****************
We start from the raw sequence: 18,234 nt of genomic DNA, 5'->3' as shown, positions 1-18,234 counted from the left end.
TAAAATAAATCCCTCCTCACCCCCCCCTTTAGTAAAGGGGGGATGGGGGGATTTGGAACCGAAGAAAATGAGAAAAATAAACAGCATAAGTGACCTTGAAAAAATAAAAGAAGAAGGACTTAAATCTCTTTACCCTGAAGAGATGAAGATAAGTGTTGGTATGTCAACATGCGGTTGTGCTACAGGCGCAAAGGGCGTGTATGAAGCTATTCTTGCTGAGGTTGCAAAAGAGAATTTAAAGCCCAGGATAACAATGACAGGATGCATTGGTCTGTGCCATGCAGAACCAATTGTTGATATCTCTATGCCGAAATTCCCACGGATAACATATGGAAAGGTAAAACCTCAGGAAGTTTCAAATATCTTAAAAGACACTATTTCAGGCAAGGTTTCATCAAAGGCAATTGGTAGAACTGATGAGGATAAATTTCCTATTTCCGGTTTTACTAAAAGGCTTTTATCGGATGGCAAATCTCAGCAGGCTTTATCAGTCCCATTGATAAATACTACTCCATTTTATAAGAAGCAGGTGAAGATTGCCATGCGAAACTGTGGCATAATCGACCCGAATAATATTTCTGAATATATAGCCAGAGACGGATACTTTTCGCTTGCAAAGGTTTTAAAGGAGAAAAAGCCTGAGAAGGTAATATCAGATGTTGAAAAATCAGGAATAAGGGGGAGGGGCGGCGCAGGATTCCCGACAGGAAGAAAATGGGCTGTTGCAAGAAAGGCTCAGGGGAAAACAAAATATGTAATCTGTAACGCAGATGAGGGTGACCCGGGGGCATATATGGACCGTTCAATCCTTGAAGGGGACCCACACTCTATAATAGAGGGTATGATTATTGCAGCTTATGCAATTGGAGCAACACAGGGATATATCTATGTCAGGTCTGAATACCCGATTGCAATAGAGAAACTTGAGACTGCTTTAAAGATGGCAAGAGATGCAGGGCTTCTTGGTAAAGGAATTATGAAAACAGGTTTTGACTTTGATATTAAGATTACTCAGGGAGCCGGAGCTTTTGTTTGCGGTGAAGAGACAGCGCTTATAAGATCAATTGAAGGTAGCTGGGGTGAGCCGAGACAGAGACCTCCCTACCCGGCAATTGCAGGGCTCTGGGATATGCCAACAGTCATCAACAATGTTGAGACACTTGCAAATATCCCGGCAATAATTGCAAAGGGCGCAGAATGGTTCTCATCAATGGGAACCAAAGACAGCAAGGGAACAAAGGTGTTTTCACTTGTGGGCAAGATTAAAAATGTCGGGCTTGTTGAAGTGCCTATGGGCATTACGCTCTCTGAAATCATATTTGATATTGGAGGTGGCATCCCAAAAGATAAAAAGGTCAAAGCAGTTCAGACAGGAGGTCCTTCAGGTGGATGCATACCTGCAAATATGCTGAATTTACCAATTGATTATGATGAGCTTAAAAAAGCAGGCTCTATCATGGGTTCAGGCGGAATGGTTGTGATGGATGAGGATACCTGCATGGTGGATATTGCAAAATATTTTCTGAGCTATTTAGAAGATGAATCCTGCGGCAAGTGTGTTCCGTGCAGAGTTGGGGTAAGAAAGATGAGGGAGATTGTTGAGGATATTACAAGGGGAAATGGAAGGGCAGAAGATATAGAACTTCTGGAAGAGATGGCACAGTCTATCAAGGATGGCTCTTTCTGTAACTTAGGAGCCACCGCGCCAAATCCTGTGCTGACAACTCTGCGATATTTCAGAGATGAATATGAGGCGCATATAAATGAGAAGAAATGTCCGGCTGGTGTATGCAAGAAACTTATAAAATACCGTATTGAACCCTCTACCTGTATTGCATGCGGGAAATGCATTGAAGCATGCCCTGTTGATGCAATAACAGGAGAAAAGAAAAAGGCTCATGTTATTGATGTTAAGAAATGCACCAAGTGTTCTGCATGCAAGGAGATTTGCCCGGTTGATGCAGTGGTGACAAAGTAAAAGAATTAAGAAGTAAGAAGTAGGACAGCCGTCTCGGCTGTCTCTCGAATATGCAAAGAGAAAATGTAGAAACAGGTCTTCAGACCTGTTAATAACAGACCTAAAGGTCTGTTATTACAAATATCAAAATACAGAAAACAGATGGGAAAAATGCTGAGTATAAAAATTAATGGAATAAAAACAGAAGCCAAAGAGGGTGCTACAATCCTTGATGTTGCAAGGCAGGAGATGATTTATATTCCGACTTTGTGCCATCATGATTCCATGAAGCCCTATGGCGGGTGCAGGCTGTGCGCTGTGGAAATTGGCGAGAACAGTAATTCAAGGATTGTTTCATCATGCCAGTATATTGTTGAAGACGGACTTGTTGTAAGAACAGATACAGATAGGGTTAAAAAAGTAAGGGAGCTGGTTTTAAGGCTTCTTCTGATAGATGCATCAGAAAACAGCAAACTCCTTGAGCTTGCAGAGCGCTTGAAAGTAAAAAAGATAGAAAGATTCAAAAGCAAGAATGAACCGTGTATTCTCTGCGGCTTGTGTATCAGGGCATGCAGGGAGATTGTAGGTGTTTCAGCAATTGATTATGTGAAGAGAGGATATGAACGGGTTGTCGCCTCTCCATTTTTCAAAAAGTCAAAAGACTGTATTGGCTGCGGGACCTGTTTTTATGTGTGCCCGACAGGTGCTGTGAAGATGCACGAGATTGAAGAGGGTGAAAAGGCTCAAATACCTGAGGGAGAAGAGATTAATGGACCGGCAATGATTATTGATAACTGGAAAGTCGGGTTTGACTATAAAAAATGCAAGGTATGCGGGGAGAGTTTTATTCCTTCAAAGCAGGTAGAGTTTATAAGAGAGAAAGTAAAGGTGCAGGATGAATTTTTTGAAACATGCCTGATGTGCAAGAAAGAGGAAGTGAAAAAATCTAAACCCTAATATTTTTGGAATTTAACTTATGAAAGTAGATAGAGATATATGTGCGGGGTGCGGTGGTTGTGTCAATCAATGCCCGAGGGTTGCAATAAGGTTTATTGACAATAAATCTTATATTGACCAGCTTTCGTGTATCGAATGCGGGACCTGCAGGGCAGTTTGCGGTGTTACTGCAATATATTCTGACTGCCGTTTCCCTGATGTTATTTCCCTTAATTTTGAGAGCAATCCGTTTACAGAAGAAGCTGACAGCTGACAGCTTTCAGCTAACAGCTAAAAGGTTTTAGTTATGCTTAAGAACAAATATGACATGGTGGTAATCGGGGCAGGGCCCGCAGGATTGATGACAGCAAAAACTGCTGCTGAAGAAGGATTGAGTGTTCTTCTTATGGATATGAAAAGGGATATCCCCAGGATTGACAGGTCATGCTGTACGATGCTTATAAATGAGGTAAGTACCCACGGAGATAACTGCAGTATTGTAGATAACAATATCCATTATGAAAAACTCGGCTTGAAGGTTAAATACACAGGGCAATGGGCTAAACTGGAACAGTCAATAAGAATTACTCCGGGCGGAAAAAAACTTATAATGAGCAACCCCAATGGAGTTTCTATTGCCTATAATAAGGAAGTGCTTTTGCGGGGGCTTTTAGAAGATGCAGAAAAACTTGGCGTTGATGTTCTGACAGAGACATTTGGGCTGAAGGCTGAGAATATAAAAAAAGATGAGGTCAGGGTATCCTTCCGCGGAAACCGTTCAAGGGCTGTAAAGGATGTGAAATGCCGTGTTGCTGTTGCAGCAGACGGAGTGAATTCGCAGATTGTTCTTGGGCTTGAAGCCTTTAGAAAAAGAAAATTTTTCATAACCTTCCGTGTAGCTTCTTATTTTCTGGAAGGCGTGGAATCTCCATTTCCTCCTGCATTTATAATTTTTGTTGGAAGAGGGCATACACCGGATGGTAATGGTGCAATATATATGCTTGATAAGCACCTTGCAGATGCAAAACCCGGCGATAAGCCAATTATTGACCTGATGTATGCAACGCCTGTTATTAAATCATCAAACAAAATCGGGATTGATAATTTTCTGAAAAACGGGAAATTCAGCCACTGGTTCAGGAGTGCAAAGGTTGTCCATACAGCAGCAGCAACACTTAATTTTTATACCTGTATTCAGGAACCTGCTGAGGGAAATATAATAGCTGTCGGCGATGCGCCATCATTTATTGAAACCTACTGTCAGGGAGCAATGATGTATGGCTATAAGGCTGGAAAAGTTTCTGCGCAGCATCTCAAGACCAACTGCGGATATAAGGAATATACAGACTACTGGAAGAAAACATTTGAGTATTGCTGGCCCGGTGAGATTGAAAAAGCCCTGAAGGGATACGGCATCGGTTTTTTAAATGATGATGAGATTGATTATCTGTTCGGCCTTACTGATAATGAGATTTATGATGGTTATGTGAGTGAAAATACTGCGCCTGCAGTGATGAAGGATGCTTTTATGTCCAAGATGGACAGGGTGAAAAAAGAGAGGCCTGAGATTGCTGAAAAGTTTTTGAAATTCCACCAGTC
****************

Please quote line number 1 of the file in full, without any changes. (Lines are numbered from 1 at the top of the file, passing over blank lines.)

We start from the raw sequence: 18,234 nt of genomic DNA, 5'->3' as shown, positions 1-18,234 counted from the left end.